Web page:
I can’t offer much in the way of general advice that will work for everybody, but I can say that Twitter has always been the single most important career booster for me. Twitter is the reason that people know who I am and want me to write for them without my having to prove myself to them by sending clips or whatever. It allowed me to sidestep so much of that chicken-or-egg hassle of, like, some editors want to see examples of writing from unfamiliar writers before agreeing to work with them, but unfamiliar writers can’t build portfolios without editors who are willing to take a chance on them. If you’re someone who thrives on Twitter — you’re good at quips and banter and have that natural self-destructive urge that leads people like me to hang around online all day — you can do a lot of career building there. It can be the online equivalent of an industry party if that’s what you want it to be.
8. What’s one or two things you wish you had known at the start of your freelance career?
Make sure your freelance contracts give you IP rights. I’ve never run into issues with it, fortunately, but I’ve heard horror stories from other writers who have. And if you’re a personal essayist like me, remember that you can never really unpublish something. Media outlets often prefer juicy personal stories that have viral-going, pot-stirring potential, but you don’t have to give them shit — never tell a story about yourself if you have the slightest suspicion that you’ll be uncomfortable having done so later.
Any last words?
Freelancers are superstitious, which I get. The freelancing process is opaque and many industry norms feel pointless and fussy. But don’t let that make you superstitious. Your pitch doesn’t need to be worded or formatted in some impossible-to-know-without-insider-knowledge way, and it doesn’t need to be sent at a particular time of day. It wasn’t rejected because you sent it in the wrong font. [Ed. note: Preach! 🙌] So much of this stuff is incomprehensible not because of weird industry norms (though they can be weird), but because it comes down to matters of editors’ personal taste and the needs of their outlet at any given time. Rejection isn’t feedback on its own. If one editor rejects your pitch, move on and send it elsewhere instead of tinkering with the formatting or wording choices that you think led your work to be rejected.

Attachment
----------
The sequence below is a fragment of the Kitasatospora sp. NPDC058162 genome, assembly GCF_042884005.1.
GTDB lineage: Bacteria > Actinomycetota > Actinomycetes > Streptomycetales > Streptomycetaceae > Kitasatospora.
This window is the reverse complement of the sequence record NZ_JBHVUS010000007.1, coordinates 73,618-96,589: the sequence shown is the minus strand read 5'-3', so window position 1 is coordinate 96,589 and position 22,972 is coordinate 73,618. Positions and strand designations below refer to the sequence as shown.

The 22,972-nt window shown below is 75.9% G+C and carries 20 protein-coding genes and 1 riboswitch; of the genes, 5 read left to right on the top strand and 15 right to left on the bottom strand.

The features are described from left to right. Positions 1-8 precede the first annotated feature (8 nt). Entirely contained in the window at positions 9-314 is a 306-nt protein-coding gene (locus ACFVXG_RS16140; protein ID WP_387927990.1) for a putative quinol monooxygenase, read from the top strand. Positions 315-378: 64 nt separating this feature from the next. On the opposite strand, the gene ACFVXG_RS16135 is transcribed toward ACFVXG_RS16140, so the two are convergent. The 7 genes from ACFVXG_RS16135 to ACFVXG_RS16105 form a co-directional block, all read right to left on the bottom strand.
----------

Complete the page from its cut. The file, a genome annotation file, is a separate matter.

Oh, a few other things …
• Tonight at 6 p.m. Eastern time, Nicole and I are hosting the truly last panel of the year! Just like last Sunday, it’s an anything-goes AMA free-for-all. Register to join us here. See you tonight!
• Missed a panel? We’re building an archive of our Zoom panel playbacks over on Patreon! So far we’ve got playbacks on how to cover culture during a pandemic, how to write better personal essays, how to write better pitches, the business of freelancing, how to be a better freelancer and more, and in the next few weeks we’ll be posting playbacks on how to get into copywriting, how to write a book, how to write better service journalism, how to cover travel during a pandemic and more. Subscribers at the $10 level get full access plus early access to panel registration, Patreon-exclusive posts and even more. Subscribe here!
(Curious why we launched a Patreon? Here’s an F.A.Q.!)
• Our friend Rae Witte publishes a weekly newsletter called Approved Pitches that we just love. Info about subscribing here.
• NPR is hosting a super-cool storytelling workshop this Sunday. Register here.
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Okay bye ily!